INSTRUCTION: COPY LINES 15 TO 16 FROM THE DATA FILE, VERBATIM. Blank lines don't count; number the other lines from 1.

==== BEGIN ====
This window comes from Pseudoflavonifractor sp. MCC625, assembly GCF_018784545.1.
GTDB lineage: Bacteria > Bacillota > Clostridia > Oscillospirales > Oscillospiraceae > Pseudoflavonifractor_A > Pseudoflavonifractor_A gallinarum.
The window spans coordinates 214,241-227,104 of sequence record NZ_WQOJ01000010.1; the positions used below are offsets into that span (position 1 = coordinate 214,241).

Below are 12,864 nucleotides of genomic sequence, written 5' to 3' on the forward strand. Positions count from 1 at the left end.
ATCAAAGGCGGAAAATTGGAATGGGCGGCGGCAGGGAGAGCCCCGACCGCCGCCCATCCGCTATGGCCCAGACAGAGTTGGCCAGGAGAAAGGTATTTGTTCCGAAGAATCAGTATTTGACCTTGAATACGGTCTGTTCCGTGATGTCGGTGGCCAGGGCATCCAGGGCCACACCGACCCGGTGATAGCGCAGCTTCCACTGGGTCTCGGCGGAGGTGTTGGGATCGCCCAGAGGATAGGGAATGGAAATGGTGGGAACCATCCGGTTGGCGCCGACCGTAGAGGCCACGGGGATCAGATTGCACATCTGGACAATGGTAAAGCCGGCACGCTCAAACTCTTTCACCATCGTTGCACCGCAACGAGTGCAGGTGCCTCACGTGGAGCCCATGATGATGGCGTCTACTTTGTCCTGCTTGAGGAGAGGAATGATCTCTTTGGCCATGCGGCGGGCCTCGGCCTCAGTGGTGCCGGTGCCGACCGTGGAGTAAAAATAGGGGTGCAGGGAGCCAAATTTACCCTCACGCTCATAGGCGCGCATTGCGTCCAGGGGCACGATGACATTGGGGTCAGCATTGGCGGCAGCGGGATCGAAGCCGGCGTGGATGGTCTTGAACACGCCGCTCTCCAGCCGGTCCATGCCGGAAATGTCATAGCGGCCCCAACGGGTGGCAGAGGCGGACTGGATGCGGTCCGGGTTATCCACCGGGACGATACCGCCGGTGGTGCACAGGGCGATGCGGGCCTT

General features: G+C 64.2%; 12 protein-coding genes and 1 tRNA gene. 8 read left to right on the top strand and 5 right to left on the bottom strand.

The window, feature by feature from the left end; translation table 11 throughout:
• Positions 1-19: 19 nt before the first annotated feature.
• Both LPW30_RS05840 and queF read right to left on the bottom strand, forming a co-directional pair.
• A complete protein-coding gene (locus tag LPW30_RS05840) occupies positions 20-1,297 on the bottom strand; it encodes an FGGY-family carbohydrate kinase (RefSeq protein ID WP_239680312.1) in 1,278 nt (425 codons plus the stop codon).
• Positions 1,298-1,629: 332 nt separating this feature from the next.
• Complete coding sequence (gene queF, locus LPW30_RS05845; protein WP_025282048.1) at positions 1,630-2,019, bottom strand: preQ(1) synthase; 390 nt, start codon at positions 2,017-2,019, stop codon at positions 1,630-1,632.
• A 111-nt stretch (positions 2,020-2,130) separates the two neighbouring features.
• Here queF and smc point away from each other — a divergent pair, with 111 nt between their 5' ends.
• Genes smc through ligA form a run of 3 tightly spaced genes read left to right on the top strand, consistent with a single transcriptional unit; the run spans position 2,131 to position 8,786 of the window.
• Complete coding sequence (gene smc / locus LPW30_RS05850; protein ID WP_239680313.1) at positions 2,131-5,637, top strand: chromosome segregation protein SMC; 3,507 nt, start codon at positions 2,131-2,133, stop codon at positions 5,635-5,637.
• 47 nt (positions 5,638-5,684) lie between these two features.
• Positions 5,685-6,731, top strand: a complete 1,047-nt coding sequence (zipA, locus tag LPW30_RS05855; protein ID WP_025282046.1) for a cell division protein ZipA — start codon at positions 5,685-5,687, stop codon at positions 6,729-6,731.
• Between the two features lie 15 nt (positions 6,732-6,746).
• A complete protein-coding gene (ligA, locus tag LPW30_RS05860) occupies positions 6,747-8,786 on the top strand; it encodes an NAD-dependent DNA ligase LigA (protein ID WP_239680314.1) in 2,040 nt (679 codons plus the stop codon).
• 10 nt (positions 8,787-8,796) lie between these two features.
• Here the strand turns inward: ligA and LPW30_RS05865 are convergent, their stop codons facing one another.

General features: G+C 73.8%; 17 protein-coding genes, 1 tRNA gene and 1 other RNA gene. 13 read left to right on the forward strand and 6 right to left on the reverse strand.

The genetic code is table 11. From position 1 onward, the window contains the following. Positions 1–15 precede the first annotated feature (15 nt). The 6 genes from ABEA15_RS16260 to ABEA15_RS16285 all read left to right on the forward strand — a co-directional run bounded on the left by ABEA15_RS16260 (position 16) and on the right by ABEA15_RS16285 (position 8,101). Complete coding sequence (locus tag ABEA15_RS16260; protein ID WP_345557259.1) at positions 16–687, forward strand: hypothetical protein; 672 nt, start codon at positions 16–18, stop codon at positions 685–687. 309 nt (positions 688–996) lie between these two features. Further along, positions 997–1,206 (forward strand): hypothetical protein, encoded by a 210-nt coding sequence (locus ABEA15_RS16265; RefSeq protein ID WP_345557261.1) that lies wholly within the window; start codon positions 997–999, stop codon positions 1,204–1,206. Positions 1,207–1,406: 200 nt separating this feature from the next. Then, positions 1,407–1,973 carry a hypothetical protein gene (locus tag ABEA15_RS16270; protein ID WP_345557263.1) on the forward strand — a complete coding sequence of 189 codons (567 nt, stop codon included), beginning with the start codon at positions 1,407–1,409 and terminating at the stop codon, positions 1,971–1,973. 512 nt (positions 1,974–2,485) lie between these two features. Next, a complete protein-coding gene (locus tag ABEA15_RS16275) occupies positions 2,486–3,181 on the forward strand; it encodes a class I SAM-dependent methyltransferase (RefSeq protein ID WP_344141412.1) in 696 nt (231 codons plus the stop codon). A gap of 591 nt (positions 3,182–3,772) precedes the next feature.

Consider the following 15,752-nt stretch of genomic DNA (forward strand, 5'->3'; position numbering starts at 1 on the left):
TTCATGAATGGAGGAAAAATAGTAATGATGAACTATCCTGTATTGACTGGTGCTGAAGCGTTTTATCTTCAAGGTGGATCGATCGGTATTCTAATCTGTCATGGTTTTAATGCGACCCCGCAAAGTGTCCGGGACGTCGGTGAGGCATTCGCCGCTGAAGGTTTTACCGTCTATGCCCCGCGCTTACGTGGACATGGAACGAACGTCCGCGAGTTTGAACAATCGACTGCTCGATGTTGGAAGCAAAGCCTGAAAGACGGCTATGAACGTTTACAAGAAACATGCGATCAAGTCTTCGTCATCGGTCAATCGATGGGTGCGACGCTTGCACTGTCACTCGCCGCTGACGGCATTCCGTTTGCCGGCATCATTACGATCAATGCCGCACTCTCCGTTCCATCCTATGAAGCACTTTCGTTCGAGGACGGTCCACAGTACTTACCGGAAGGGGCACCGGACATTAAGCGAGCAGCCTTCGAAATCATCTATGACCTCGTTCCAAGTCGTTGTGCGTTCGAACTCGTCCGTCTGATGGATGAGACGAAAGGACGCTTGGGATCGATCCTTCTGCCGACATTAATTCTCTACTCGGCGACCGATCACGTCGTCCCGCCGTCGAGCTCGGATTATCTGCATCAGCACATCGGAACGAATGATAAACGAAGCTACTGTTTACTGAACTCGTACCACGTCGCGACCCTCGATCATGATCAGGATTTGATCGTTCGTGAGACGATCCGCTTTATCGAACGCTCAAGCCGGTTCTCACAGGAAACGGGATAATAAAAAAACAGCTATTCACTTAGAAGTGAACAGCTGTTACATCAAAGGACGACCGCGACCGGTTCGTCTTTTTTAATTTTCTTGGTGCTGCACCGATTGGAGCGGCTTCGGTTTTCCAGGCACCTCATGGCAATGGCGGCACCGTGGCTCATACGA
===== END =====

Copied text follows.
• Genes smc through ligA form a run of 3 tightly spaced genes read left to right on the top strand, consistent with a single transcriptional unit; the run spans position 2,131 to position 8,786 of the window.
• Complete coding sequence (gene smc / locus LPW30_RS05850; protein ID WP_239680313.1) at positions 2,131-5,637, top strand: chromosome segregation protein SMC; 3,507 nt, start codon at positions 2,131-2,133, stop codon at positions 5,635-5,637.